I’m a pie person, not a cake person. I’d like coffee, not milk, with my chocolate cake. Dr Pepper, not Mountain Dew. And I like salty snacks.

I must confess to many, many bad habits, gentle reader. Along with biting my nails, humming the occasional tuneless little ditty in elevators, and chronically allowing the deadline for personal projects to slip past (the original mockups for snarkout.org were done in 1998, when CSS was but a meaningless acronym to me), I am a compulsive classifier. The world can be divided neatly into halves any number of wonderful ways: the Blue-vs.-Red political map Salon loves so; people who read for pleasure and those who would be caught dead before doing any such thing; cat lovers and dog lovers; pie people and their nemeses, cake people. Playing this game with food classifications makes a dandy little icebreaker, in fact, as it’s one of those things — like the Oscars or crimes of the century — that almost everyone has an opinion on. Determining what people called a carbonated soft drink in their part of the country (soda, pop, soda pop, and, strangely enough, Coke) was one of the ways people in my freshman dorm started conversations, which is probably to be expected, as I went to school in a state where milkshakes are called "cabinets."

I’m a pie person, not a cake person. I’d like coffee, not milk, with my chocolate cake. Dr Pepper, not Mountain Dew. And I like salty snacks. It’s not that I don’t want a cookie now and again, and I adore Fox’s Glacier Mints, the best candy ever from a country that makes damn good candy. But I’d almost always rather have a handful of Doritos or a pretzel than something sweet. (Sorry, Everglades-trashing sugar industry, but it’s true!) And thanks to the miracle of modern science (and the search capabilities of Google), I now know that there’s a reason that those of us in the halophilic side of the world are the potato-chip-craving way we are: our mothers’ morning sickness.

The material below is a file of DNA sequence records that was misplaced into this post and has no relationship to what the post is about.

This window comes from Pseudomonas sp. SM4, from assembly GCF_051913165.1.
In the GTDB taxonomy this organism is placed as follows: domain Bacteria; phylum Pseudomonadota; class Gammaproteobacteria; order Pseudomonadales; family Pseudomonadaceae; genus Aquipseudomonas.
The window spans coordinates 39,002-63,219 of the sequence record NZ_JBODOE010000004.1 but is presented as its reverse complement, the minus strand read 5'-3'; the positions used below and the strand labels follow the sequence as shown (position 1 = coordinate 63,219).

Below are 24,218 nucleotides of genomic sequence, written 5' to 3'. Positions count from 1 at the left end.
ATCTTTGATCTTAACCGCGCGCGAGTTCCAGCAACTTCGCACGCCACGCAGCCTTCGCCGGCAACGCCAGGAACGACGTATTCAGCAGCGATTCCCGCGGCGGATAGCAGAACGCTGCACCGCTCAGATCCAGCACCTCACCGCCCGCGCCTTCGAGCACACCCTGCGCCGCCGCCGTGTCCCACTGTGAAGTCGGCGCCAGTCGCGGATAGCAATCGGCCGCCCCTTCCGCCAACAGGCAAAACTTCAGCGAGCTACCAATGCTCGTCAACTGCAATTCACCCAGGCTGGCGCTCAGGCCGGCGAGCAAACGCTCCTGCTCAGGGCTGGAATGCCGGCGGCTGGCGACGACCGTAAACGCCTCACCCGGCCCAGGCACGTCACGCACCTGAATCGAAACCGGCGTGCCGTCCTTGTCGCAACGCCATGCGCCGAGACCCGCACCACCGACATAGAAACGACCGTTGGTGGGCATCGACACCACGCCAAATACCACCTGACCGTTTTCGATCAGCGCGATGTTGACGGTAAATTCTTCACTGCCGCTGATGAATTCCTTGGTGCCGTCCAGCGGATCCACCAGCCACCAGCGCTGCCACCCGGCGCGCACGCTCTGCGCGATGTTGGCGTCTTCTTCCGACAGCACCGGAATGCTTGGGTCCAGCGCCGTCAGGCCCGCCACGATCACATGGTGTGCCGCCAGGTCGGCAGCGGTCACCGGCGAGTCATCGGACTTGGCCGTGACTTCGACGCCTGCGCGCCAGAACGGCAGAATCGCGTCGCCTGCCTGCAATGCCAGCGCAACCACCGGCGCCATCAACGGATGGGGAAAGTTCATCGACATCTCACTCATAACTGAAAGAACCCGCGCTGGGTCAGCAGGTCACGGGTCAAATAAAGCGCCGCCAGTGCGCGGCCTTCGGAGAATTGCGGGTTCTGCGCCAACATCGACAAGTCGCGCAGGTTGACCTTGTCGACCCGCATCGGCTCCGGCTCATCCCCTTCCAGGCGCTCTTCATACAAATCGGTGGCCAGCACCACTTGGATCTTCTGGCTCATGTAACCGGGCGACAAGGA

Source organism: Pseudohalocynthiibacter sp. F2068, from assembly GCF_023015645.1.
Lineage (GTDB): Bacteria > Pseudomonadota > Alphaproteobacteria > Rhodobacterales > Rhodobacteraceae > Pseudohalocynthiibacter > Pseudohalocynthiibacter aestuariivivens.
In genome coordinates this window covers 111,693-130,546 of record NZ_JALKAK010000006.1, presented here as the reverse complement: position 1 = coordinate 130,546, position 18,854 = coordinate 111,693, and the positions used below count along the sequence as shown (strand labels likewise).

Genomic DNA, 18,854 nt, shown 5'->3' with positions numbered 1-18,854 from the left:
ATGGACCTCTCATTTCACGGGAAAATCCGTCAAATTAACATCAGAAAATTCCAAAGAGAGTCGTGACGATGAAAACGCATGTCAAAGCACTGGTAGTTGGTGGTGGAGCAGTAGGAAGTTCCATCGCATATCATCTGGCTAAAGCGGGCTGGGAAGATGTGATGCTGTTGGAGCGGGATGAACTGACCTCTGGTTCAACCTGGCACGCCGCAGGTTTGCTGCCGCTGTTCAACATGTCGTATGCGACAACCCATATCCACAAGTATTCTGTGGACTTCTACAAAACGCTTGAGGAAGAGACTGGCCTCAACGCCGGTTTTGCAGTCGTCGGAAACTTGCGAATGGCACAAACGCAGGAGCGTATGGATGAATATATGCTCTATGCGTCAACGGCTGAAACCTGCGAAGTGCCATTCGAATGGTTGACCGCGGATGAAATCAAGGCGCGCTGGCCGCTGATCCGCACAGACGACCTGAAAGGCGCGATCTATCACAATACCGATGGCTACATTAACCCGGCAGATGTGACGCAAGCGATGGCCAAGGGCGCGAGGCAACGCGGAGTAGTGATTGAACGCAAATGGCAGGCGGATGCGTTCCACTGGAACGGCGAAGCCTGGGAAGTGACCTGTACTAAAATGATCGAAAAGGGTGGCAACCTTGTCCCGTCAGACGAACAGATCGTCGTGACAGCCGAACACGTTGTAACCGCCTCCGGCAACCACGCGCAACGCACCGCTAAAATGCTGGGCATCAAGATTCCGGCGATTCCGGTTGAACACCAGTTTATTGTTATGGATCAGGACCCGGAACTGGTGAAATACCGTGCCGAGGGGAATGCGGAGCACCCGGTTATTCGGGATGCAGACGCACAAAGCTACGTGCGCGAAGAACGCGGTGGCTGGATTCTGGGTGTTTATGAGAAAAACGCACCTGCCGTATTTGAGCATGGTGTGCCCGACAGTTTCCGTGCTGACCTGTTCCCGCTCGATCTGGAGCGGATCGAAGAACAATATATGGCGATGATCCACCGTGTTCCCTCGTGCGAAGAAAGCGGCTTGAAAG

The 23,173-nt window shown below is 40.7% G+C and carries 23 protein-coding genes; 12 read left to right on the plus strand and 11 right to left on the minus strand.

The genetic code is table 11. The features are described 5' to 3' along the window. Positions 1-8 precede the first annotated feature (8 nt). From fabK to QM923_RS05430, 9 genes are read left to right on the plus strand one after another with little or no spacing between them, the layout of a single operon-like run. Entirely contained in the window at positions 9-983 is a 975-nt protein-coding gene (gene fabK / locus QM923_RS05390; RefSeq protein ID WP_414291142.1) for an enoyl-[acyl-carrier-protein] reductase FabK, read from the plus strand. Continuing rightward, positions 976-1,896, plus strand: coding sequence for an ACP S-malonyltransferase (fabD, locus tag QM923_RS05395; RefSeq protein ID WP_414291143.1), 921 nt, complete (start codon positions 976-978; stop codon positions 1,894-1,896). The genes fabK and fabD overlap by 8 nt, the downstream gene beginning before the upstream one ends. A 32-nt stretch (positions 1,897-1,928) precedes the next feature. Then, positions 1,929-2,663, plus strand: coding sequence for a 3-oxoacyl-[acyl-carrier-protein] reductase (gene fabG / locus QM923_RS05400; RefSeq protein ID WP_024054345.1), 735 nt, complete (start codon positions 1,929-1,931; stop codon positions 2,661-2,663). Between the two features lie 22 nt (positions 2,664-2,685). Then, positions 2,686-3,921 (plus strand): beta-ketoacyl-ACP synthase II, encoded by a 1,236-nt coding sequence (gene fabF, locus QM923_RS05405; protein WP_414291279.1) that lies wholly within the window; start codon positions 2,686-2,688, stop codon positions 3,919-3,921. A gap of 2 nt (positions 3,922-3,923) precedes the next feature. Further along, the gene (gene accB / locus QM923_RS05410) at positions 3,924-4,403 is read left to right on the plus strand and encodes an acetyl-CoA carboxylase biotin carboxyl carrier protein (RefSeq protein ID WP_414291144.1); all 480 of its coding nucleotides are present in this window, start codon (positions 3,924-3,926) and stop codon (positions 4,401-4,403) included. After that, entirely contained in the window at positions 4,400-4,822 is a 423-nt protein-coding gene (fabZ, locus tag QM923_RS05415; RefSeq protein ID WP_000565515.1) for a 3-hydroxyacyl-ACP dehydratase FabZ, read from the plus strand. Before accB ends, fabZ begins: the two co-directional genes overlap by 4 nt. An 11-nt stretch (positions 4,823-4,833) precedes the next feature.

Ain’t science grand? And there have been whole conferences dedicated to studying umami, the fifth flavor, translated variously as "meatiness," "savoriness," or, as we like to refer to it at my house, "tastiness flavor." Knowing that there are serious researchers exploring why Parmesean cheese, MSG, and mushrooms taste so good helps me sleep better at night.